Phase 2 Study of Rasagiline for Treatment of Amyotrophic Lateral Sclerosis

Study Purpose:

ALS is a disorder that weakens motor strength and lung function. Rapid loss of motor neurons in the brain and spinal cord of ALS patients causes the symptoms of increasing weakness and loss of muscle function. Motor neurons are responsible for sending signals to muscles in our bodies to trigger movement. While there are drugs to help relieve symptoms of ALS, there is no cure for ALS.

Rasagiline is a drug with possible neuroprotective characteristics. Neuroprotective means that the nervous system may be protected against weakening. It is known that rasagiline has possible neuroprotective characteristics, but the effectiveness of rasagiline for patients with ALS has not been tested. Rasagiline is approved for the treatment of Parkinson's disease.

Rasagiline for treatment of ALS is not approved by the U.S. Food and Drug Administration (FDA) and is investigational. Investigational drugs are studied to find out if they are safe and effective in the treatment of diseases or conditions.

By doing this study, researchers hope to learn if rasagiline is safe and slows disease progression in patients with ALS.

Funding Source - FDA OOPD (FDA Orphan Products Division).

Study Status:

Not recruiting


Amyotrophic Lateral Sclerosis (ALS)

Study Type:


Type of Intervention:


Intervention Name:

Rasagiline, Placebo



Phase 2

Study Chair(s)/Principal Investigator(s):

Richard Barohn, MD, University of Kansas Medical Center ID:


Neals Affiliated?


Coordinating Center Contact Information

University of Kansas

Kansas City, Kansas, 66160 United States

Full Study Summary:

The study is a phase II, double-blind, placebo-controlled, multicenter study of rasagiline 2mg/day. Subjects will be assigned to either active agent or placebo (3:1) for twelve months. Subjects will undergo outpatient evaluations at screening, baseline, and months 1, 2, 4, 6, 8, 10 and 12 and telephone assessments at months 3, 5, 7 and 9. There will be a close-out phone call 30 days post month 12.

Study Sponsor:

Richard Barohn, MD

Participant Duration:

12 months

Estimated Enrollment:


Estimated Study Start Date:

11 / 21 / 2013

Estimated Study Completion Date:

07 / 27 / 2016

Posting Last Modified Date:

01 / 27 / 2020

Date Study Added to

02 / 08 / 2013

Minimum Age:

21 Years

Maximum Age:

80 Years

Can participants use Riluzole?


Inclusion Criteria:

1. A clinical diagnosis of laboratory-supported probable, probable, or definite ALS, according to a modified El Escorial criteria, by the study investigator (Appendix IV).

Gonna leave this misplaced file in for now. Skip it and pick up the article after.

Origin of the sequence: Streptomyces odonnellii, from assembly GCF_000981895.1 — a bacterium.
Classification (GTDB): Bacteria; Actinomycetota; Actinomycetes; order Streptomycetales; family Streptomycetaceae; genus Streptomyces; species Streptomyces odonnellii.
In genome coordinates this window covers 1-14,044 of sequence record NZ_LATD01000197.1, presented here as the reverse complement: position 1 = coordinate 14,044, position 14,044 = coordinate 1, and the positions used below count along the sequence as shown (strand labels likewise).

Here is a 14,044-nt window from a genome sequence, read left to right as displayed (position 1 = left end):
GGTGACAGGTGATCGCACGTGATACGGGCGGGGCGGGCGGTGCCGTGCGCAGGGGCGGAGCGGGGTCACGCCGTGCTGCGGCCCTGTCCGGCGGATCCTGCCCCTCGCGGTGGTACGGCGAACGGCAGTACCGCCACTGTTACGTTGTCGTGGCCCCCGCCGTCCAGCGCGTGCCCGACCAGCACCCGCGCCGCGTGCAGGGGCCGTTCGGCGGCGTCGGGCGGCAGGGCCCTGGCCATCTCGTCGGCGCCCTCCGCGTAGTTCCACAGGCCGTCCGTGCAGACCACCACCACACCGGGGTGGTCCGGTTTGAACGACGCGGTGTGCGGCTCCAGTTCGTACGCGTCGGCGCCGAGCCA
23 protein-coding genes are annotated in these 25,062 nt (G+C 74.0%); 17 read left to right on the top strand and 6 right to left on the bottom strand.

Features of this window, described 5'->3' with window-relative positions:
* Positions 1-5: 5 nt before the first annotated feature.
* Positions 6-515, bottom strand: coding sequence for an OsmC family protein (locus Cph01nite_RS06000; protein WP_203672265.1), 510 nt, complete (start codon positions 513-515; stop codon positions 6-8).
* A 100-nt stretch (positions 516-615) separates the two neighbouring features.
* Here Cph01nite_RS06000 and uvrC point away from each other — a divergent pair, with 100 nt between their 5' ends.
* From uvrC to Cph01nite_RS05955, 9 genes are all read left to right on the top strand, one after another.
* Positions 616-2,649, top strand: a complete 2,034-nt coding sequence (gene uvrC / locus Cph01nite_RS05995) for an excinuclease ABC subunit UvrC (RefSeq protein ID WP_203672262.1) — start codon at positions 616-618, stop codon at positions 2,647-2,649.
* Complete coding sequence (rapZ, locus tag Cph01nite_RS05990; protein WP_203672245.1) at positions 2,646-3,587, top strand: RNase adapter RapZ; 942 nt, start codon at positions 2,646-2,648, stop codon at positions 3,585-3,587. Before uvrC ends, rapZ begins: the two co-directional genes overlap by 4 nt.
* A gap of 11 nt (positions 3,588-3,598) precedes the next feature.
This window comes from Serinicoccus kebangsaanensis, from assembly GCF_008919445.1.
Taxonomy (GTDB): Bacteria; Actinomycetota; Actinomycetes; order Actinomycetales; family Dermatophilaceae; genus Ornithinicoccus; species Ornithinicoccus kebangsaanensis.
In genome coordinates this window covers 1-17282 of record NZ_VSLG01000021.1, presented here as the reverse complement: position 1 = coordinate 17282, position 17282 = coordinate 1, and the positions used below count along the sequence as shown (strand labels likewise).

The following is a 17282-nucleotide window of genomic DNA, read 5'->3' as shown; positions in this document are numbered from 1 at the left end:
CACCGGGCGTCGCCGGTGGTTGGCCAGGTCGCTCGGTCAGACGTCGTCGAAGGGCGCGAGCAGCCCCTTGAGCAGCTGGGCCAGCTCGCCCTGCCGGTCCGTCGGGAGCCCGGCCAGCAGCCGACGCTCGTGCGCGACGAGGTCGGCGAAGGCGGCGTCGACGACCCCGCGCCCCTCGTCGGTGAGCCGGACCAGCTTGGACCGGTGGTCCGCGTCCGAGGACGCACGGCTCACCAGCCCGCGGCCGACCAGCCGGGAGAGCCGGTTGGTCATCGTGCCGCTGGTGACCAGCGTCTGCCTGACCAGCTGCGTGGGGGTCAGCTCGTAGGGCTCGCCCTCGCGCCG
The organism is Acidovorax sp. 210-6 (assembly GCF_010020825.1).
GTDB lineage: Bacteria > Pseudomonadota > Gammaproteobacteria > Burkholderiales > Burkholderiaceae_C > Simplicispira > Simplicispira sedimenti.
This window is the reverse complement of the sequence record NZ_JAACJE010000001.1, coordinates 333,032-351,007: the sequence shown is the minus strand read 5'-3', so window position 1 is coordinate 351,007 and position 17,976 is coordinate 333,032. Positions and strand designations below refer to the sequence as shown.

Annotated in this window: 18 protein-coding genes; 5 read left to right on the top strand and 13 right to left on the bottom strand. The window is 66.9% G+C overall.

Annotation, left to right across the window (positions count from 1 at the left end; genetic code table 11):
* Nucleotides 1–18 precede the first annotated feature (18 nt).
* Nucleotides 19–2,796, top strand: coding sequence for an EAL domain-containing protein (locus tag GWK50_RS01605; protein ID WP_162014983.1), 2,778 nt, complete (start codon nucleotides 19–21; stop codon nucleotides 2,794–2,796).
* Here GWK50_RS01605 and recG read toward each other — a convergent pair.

2. 21 to 80 years of age inclusive.

3. VC greater or equal to 75% of predicted at screening and baseline.

4. Onset of weakness within 2 years prior to enrollment.

5. If patients are taking riluzole for ALS, they must be on a stable dose for at least thirty days prior to the baseline visit.

6. Women of childbearing age must be non-lactating and surgically sterile or using an effective method of birth control and have a negative pregnancy test.

7. Willing and able to give signed informed consent that has been approved by the Institutional Review Board (IRB).

Exclusion criteria

1. Requirement for tracheotomy ventilation or non-invasive ventilation for > 23 hours per day.

2. Patients on sympathomimetic agents. This includes pseudoephedrine, phenylephrine, phenylpropanolamine, and ephedrine.

3. Patients on analgesics with serotoninergic properties such as meperidine, tramadol, methadone and propoxyphene, flexeril.

4. Patients on fluoxetine or fluvoxamine.

5. Patients taking amitriptyline > 50 mg/d, trazodone and sertraline > 100 mg/d, citalopram > 20 mg/d or paroxetine > 30 mg/d.

6. Diagnosis of other neurodegenerative diseases (Parkinson disease, Alzheimer disease, etc).

7. Clinically significant history of unstable medical illness (unstable angina, advanced cancer, etc) over the last 30 days.

8. Has a diaphragm pacing device or plan on obtaining a diaphragm pacing device during the course of the study.

9. History of renal disease.

10. History of liver disease.

11. Current pregnancy or lactation.

12. Limited mental capacity such that the patient cannot provide written informed consent or comply with evaluation procedures.

13. History of recent alcohol or drug abuse or noncompliance with treatment or other experimental protocols.

14. Vital Capacity (VC) < 75% of predicted.

15. Receipt of any investigational drug within the past 30 days.

16. Women with the potential to become pregnant who are not practicing effective birth control.

17. Poorly controlled hypertensive subjects or resting systolic blood pressure (SBP) > 160 mmHg and/or diastolic (DBP) > 95 mmHg.

18. Use of BiPAP at screening.

Phoenix Neurological Associates

Phoenix, Arizona 85018
United States

University of California - Irvine

Irvine, California 92868
United States

California Pacific Medical Center

San Francisco, California 94115
United States

University of Kansas Medical Center

Kansas City, Kansas 66160
United States

St. Louis University

Saint Louis, Missouri 63104
United States

University of Nebraska

Omaha, Nebraska 68198
United States

Columbia University

New York, New York 10032
United States

Oregon Health and Science University

Portland, Oregon 97239
United States

University of Pennsylvania

Philadelphia, Pennsylvania 19107
United States

UT Southwestern Medical Center

Dallas, Texas 75390
United States